About the Recording

I record these videos 10:00 AM Sunday mornings, because, oddly enough, Doug’s studio is rarely occupied at this time. For Long Hitch, I chose to use a brand new old guitar, and we had an interesting experience trying to capture its sound.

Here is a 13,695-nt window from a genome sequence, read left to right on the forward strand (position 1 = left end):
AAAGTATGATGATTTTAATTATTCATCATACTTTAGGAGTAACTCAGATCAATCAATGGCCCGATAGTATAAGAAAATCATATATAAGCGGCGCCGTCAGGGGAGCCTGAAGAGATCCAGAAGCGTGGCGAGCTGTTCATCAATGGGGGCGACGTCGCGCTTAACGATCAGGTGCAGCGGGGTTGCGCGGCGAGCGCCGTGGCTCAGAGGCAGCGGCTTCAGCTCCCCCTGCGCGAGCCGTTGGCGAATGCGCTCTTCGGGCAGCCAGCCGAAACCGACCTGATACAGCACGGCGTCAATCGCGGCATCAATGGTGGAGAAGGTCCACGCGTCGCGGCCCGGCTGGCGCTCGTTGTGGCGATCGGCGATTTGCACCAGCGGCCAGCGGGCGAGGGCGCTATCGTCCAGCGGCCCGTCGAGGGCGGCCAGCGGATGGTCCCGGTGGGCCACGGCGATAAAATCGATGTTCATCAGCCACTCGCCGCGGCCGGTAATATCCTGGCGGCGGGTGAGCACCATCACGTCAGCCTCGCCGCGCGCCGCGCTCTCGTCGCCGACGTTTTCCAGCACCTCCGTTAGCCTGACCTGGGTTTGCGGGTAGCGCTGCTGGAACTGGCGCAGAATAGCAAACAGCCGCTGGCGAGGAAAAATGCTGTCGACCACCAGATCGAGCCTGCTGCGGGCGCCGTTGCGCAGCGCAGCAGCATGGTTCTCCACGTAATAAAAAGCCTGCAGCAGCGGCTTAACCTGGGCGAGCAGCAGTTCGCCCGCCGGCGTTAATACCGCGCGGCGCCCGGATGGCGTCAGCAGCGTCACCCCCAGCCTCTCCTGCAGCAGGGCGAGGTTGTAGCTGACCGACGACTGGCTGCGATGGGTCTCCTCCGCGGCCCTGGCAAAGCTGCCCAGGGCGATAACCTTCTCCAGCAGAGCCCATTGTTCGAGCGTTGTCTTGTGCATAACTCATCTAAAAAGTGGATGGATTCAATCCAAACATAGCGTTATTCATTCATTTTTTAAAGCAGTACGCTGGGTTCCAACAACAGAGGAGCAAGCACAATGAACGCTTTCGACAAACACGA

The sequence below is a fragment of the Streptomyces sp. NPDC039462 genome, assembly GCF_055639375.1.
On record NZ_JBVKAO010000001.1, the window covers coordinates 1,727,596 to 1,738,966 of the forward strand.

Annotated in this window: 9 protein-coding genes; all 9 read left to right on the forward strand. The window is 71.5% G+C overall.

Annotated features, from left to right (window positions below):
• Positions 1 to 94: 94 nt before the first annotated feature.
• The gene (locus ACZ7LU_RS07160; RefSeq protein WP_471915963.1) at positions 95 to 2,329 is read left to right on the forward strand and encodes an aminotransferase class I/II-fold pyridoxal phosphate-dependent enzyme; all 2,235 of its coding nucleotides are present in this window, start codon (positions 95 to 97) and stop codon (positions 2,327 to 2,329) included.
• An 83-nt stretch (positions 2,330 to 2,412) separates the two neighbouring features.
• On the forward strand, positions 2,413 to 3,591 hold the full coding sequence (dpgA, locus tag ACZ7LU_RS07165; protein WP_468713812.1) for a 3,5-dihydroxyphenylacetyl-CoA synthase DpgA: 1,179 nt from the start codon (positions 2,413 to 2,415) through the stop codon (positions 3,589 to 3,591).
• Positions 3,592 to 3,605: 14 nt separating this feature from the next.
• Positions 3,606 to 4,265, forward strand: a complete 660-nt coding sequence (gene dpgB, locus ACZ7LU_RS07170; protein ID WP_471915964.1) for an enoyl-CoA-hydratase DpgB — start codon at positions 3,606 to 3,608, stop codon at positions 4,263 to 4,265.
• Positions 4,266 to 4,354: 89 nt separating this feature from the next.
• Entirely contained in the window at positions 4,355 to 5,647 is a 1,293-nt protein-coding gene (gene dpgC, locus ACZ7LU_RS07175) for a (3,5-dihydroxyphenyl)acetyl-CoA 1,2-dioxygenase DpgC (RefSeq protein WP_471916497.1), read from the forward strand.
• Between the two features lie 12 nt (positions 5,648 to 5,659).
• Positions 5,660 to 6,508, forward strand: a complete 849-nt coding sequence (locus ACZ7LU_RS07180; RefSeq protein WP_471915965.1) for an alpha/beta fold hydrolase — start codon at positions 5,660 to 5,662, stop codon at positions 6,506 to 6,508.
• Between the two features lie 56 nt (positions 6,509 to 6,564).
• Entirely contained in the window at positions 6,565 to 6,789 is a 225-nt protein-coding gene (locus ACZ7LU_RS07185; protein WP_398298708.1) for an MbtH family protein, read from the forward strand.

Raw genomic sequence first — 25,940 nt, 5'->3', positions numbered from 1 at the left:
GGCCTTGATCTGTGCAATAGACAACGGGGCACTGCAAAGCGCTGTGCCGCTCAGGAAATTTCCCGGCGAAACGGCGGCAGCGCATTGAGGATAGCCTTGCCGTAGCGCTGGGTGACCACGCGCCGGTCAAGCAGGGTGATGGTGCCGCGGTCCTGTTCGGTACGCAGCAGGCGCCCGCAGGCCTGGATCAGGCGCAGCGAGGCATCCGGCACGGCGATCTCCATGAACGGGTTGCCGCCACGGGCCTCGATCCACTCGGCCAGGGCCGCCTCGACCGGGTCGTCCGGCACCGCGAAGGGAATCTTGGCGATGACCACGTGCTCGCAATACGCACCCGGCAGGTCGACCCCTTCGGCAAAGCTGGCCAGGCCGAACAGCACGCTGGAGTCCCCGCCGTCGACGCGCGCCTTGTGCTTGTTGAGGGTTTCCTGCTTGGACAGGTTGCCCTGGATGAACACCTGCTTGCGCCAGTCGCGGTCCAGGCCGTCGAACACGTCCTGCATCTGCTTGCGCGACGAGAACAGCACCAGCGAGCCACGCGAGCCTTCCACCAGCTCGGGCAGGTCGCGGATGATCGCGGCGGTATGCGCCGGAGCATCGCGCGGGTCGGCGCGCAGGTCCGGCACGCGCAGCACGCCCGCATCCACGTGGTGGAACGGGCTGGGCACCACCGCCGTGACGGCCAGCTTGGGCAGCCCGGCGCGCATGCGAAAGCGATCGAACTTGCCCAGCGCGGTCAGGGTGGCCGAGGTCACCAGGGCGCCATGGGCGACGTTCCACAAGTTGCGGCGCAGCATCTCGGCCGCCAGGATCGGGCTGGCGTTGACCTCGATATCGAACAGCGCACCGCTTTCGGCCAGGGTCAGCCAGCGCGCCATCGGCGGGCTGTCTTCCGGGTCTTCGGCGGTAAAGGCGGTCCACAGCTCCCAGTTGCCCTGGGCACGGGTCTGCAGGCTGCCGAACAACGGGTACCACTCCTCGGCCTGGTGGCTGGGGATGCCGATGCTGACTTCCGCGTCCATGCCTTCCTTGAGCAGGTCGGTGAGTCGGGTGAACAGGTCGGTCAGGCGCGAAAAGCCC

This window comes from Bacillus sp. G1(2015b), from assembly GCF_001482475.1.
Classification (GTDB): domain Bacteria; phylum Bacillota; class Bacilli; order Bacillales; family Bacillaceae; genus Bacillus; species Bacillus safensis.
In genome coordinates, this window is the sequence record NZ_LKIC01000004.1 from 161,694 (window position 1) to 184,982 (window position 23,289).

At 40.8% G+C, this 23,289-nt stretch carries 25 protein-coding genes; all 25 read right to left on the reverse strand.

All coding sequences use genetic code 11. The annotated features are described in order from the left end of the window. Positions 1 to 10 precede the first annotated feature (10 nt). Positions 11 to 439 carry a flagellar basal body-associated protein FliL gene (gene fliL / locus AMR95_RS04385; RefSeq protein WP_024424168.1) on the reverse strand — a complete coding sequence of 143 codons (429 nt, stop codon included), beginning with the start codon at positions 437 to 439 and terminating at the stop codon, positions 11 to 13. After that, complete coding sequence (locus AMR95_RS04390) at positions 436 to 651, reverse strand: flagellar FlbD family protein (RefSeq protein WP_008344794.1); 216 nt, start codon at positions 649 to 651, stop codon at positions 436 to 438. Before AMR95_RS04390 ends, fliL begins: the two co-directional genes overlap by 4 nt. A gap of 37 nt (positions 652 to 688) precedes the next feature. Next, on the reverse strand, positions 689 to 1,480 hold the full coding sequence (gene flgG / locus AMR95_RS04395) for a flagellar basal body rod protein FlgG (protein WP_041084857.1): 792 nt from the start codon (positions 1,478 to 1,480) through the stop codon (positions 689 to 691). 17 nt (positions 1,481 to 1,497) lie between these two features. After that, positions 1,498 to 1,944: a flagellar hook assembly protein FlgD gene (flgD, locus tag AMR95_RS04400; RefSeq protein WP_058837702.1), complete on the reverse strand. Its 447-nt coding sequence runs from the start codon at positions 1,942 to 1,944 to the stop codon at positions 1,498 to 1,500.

I had told Doug that I would be bringing the new guitar, and that it was a small bodied archtop similar to what Dave Rawlings uses with Gillian Welch and with the Dave Rawlings Machine. When I showed up at the studio, Doug had an article open at his desk that was all about the recording of Revelator. Doug does his homework. Anyway, we started out using two microphones, as usual, with one being my “vocal” mic and the other “guitar” mic directed at the f-holes of the archtop. These things are in quotes because with the C-20 being as loud as it is, there was a lot of bleed. We tried two takes this way, and neither of us liked the sound. To my ear, the guitar was coming across kind of a muddy, bottom-endy mess on the recording, which was just weird, since it is a kind of loud, highly articulated, trebly instrument when you are sitting there strumming it! When I voiced my concern about the bass heavy sound to Doug, he said, I can fix that, and moved the “guitar” mic over towards the neck of the instrument, as you can see in the video. What a huge difference in the recorded sound! When we finished, Doug took me over to his desk and showed me the photo of Dave and Gillian recording and pointed out how they too had used a similar microphone placement. Then Doug pointed to a paragraph in the article where Rawlings explains that getting that fabulous sound they have on their recordings involved meticulous attention to mic placement, and that it came down to millimeters! Fortunately for us, we landed in a pretty good spot on the first try in the neck position, but I gained a new appreciation for the art of recording and for Doug’s homework.